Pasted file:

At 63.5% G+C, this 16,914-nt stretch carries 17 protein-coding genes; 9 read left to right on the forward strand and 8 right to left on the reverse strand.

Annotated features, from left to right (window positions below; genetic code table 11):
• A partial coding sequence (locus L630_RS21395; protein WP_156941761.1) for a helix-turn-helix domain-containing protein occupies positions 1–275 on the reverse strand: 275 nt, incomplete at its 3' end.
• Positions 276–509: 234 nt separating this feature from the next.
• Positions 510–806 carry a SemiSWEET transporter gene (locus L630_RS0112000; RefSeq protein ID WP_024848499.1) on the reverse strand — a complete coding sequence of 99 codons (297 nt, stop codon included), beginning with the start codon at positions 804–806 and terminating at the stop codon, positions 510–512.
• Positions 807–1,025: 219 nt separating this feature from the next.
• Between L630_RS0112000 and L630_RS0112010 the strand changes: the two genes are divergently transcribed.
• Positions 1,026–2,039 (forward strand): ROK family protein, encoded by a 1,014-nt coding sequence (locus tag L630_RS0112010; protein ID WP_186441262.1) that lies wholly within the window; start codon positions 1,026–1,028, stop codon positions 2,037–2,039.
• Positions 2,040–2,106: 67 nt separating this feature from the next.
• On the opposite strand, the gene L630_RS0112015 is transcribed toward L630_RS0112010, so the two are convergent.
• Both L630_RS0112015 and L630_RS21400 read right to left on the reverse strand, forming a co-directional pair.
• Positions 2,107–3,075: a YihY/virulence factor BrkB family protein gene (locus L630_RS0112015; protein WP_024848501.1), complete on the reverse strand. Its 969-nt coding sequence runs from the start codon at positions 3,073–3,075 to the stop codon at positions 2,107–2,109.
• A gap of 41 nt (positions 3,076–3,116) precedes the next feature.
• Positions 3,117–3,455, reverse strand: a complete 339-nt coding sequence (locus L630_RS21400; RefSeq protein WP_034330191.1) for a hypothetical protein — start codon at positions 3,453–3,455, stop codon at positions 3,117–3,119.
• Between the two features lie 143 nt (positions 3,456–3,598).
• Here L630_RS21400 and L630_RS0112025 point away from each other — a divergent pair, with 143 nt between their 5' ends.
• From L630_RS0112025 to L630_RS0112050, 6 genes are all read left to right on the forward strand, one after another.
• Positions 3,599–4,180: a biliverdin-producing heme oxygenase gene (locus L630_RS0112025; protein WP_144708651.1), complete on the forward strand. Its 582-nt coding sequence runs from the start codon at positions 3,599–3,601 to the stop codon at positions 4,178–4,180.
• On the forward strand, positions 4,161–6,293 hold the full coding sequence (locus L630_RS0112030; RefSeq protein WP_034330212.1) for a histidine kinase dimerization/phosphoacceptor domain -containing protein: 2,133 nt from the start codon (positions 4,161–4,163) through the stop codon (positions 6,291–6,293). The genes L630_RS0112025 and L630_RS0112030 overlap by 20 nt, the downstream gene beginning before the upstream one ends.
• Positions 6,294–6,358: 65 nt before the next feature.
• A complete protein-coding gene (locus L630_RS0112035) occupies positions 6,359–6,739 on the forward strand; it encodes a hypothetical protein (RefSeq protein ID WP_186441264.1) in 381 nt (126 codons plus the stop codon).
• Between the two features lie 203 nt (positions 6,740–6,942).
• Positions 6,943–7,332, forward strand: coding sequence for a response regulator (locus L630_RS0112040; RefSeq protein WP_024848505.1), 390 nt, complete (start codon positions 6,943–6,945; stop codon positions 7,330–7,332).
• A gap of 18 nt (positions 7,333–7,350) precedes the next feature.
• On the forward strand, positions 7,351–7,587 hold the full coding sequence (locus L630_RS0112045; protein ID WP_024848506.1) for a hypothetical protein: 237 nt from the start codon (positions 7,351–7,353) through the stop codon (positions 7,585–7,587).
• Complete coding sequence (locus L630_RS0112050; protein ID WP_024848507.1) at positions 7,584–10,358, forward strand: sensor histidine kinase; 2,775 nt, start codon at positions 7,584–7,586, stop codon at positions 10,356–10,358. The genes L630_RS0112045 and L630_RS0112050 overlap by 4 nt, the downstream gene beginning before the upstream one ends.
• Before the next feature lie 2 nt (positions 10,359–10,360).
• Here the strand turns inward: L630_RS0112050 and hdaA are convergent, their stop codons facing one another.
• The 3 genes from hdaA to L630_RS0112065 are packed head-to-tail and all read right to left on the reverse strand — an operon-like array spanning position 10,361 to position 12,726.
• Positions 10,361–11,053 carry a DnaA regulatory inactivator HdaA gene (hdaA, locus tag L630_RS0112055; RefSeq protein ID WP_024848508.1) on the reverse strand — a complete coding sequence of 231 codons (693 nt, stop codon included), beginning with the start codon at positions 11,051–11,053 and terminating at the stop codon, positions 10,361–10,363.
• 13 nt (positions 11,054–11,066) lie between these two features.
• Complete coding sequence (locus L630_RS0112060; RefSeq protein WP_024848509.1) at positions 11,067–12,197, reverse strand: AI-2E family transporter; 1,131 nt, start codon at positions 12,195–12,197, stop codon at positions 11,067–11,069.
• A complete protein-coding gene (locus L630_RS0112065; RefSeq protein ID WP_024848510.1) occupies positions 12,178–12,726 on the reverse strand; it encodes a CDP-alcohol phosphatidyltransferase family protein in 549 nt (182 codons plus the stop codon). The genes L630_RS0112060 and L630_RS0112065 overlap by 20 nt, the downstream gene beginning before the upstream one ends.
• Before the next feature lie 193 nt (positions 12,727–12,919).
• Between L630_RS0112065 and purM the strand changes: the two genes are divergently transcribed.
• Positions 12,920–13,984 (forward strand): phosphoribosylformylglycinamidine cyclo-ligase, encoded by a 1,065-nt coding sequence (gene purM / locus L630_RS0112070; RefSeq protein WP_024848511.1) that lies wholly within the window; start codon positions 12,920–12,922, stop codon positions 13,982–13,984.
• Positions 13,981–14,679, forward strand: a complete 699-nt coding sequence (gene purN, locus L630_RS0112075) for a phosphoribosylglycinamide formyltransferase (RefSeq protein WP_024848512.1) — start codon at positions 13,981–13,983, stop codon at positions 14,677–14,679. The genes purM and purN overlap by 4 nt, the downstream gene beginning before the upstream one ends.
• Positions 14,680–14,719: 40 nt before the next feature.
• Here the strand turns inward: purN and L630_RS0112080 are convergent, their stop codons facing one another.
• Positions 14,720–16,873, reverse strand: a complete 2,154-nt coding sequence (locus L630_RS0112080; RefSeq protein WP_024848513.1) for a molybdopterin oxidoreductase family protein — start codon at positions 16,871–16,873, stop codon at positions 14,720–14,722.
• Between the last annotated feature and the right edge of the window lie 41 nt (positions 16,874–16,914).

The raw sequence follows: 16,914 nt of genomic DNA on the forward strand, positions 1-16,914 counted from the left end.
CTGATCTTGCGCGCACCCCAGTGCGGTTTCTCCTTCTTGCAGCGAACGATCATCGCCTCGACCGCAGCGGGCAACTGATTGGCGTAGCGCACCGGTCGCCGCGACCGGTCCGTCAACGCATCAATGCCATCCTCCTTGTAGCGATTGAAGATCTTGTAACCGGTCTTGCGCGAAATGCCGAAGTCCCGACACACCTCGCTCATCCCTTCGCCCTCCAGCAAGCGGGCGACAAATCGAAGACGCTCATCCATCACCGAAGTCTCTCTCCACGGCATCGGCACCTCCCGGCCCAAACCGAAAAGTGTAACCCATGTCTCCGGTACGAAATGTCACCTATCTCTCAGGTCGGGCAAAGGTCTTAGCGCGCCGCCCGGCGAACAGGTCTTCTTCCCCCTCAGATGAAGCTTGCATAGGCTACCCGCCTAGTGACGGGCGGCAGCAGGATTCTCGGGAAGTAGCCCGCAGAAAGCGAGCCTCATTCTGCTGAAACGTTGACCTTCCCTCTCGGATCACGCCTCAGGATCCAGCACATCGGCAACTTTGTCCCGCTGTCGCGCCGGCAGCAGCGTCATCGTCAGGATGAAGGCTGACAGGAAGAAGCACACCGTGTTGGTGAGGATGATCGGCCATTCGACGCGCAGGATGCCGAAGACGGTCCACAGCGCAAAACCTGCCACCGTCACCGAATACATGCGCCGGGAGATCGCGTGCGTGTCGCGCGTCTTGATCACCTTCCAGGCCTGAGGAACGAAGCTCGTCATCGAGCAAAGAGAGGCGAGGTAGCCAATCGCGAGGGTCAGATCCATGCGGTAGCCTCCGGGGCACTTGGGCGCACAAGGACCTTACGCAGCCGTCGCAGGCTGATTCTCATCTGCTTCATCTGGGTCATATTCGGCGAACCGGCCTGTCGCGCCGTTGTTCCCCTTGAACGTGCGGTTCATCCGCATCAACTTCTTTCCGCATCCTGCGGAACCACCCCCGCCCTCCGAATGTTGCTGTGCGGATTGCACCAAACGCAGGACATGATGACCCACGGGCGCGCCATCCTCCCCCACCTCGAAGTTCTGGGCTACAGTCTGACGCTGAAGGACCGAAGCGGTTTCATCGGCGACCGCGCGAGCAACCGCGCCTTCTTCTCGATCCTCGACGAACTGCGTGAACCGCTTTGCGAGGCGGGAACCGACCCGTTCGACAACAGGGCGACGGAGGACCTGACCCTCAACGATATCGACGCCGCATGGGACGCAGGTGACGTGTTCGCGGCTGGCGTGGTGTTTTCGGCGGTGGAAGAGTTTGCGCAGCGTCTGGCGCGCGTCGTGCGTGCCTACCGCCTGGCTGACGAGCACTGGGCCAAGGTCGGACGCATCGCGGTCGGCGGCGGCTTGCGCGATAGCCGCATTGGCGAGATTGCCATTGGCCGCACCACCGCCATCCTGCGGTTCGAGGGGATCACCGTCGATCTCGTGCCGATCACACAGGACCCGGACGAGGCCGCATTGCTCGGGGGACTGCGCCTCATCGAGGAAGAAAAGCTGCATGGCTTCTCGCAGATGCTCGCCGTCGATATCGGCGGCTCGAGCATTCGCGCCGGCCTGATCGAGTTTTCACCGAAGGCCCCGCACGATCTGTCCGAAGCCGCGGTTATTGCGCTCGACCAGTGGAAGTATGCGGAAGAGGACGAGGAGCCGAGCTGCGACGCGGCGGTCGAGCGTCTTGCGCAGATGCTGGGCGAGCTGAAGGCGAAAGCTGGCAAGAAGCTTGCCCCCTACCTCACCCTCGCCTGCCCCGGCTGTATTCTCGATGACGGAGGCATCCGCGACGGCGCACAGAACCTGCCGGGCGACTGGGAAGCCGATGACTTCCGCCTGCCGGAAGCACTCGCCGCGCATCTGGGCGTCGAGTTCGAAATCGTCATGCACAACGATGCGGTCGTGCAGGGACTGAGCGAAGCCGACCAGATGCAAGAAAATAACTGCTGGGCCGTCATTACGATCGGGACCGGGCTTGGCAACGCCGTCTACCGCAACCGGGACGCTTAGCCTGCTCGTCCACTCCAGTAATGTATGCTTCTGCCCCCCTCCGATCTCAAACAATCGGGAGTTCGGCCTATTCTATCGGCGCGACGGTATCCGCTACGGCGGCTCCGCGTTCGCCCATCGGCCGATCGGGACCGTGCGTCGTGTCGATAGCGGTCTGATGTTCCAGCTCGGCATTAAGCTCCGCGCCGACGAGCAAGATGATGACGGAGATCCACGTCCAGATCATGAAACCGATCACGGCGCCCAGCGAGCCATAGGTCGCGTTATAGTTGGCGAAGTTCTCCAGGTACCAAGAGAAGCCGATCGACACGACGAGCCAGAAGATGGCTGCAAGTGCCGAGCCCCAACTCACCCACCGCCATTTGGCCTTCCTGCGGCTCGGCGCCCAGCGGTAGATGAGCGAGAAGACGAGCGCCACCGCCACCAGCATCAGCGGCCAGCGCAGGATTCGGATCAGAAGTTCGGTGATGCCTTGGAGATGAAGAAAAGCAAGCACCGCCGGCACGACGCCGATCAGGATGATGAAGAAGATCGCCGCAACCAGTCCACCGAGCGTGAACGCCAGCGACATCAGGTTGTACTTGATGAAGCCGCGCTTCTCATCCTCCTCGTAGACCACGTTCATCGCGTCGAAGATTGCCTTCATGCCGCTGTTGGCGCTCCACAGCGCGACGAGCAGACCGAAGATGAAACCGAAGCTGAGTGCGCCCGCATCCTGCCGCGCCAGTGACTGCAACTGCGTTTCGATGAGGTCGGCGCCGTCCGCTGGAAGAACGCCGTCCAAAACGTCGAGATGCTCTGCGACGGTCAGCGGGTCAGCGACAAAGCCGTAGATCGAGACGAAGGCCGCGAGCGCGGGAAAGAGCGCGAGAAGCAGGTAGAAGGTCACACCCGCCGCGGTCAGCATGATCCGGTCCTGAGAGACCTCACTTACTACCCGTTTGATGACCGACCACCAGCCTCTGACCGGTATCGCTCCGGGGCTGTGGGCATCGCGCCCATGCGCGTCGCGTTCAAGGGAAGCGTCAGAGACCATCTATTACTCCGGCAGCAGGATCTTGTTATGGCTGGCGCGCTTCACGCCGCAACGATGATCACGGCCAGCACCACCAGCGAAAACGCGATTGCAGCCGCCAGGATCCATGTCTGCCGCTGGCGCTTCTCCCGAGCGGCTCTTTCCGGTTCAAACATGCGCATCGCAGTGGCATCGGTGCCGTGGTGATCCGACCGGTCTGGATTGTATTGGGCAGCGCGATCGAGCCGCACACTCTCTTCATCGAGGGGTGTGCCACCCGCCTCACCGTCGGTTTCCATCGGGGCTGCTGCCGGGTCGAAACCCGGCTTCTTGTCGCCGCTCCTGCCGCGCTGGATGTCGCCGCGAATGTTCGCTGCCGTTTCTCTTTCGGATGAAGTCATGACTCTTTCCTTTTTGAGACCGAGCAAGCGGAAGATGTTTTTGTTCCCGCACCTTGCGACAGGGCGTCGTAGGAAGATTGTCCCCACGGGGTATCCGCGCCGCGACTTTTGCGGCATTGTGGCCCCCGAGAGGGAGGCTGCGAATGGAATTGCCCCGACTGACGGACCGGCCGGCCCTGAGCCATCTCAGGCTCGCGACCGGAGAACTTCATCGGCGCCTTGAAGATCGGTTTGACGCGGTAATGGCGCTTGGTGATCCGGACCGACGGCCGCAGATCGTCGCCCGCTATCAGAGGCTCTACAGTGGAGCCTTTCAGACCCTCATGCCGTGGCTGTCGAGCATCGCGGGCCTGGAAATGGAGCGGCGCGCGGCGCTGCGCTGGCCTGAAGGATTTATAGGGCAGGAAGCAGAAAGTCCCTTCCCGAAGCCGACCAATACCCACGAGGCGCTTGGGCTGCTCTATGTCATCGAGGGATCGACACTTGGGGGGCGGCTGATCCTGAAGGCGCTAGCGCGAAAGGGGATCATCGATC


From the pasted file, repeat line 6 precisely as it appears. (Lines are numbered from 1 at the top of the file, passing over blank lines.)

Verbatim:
• Positions 807–1,025: 219 nt separating this feature from the next.